In the book 'Dead Aid,' Dambisa Moyo claims that aid to Africa has done nothing to alleviate poverty on the continent and should be shut off in five years.
It's a provocative book with relevant points that makes a case to determine if AID to Africa is working. As a missionary health care worker sometimes I wonder are we making a difference. Some statistics would indicate that despite decades of foreign Aid to the continent of Africa things are no better.
Sixty years ago roughly 10% of the continent lived on a dollar a day and today over 70% live on a dollar a day.
Average annual GDP per capita in Sub-Sahara Africa is less than $2,000 (lowest in the world) and more than half of that comes from two countries (Nigeria & South Africa). To increase the income of the world's poorest 1.4 billion (the bottom billion as they have been called) to just $2,000 per year would require a budget 14 times the size of the current world aid budget.
Most African governments remain 70% to 80% dependent on foreign aid.
But these statistics do not tell the whole story.
PEPFAR has been remarkably successful is slowing the spread of HIV and treating AIDS. In 2002 only 50,000 were receiving life-saving AIDS treatment and in 2007 that number has increased to 2 million.
Between 2005 and 2007 in Ethiopia and Rwanda deaths due to malaria were cut in half due to increase availability to bed nets and anti-malarial medications.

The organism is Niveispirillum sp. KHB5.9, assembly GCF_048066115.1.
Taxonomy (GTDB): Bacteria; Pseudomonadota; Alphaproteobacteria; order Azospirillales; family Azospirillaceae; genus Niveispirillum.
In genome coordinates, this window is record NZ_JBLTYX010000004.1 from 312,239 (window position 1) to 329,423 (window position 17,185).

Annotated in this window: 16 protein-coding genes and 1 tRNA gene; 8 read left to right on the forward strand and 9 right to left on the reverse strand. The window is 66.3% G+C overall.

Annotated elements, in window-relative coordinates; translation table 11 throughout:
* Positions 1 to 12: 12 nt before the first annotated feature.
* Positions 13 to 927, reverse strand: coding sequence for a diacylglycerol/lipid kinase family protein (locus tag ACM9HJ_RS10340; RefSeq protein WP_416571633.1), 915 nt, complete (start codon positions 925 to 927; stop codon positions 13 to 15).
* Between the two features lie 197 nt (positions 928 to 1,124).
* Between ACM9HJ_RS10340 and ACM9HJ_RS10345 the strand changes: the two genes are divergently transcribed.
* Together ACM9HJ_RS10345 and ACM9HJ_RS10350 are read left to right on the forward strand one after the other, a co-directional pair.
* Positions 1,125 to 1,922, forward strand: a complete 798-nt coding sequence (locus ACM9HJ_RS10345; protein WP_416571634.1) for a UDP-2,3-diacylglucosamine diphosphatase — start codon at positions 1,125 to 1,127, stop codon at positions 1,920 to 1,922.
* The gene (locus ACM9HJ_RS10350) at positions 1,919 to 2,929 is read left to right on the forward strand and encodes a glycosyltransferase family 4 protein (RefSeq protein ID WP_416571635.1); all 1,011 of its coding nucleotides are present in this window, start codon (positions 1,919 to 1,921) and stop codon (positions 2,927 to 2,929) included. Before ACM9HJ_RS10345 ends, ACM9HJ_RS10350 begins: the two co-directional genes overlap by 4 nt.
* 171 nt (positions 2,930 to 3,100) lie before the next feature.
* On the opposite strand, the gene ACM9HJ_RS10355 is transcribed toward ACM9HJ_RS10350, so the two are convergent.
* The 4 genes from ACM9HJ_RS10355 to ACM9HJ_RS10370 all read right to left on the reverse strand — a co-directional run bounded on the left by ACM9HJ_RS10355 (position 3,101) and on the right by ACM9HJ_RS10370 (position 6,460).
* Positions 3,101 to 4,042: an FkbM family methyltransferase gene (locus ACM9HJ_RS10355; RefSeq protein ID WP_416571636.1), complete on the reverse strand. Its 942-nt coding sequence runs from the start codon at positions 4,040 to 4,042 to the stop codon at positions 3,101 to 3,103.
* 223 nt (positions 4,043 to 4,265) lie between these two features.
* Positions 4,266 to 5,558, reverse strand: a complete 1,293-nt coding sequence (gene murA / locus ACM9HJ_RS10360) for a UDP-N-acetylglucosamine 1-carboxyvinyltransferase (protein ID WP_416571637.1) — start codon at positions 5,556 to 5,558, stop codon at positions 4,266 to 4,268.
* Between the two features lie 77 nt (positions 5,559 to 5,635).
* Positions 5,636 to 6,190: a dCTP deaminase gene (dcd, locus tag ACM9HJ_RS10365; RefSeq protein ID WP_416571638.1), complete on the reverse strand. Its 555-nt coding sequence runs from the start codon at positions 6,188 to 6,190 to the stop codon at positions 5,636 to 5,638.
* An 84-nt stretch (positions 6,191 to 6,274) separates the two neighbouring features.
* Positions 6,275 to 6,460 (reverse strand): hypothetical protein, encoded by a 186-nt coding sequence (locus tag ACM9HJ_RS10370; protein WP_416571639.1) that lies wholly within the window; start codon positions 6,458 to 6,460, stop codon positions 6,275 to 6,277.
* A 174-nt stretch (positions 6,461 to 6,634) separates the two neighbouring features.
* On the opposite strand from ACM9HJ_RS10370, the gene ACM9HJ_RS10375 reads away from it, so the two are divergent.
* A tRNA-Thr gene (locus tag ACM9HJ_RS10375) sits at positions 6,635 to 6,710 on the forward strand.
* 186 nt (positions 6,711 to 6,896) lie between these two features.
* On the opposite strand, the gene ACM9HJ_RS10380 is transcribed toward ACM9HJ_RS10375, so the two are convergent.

In the last 10 years 34 million African children went to school for the first time.
What do we make of these statistics as a Christian and also Health Care provider in Kenya. On one hand as a health-care worker must be responsible and effective with funding that is entrusted to us and the hospital. I think health-care (one of the 3 pillars of reducing poverty in Africa along with education and agriculture) is an effective means of AID. Personally, we can see the difference care in a mission hospital makes in the lives of our patients each day. Furthermore, at Kijabe and numerous other mission hospitals the care given is not just by addition (missionary doctor to patient) but also by multiplication (missionary doctor to doctors in training who then go out to touch many patients).
But this isn't the entire story. Kijabe Hospital and other mission hospitals are evaluated beyond the means of annual patients visits (over 100,000), major surgeries annually (over 8,000), or number of patients enrolled in the AIDS RELIEF program (over 5000). Patient's come to mission hospitals and many find the right diagnosis, a life-changing surgery, a healthy new baby, AIDS medicine to keep them alive.
But to some the prognosis is not good, the treatment not available, the medicine too expensive. Where is God at those times? There may be no silver lining. Things really may not "turn out for the good." It seems that God is responsible and "on the hook." Peter Kreeft points out that no amount of philosophizing will get God "off the hook". God sent his Son Jesus to intentionally put himself on the hook. Through Jesus Christ, God experienced the greatest human humiliation, the greatest human suffering, but also the greatest human redemption. Therefore, Christianity by putting God on the hook (doesn't try to give a reason) yet seeks to provide the resources to the hurting to have the courage to conquer uncertainty, discouragement, bitterness, and even death with security, hope, love and salvation in Him.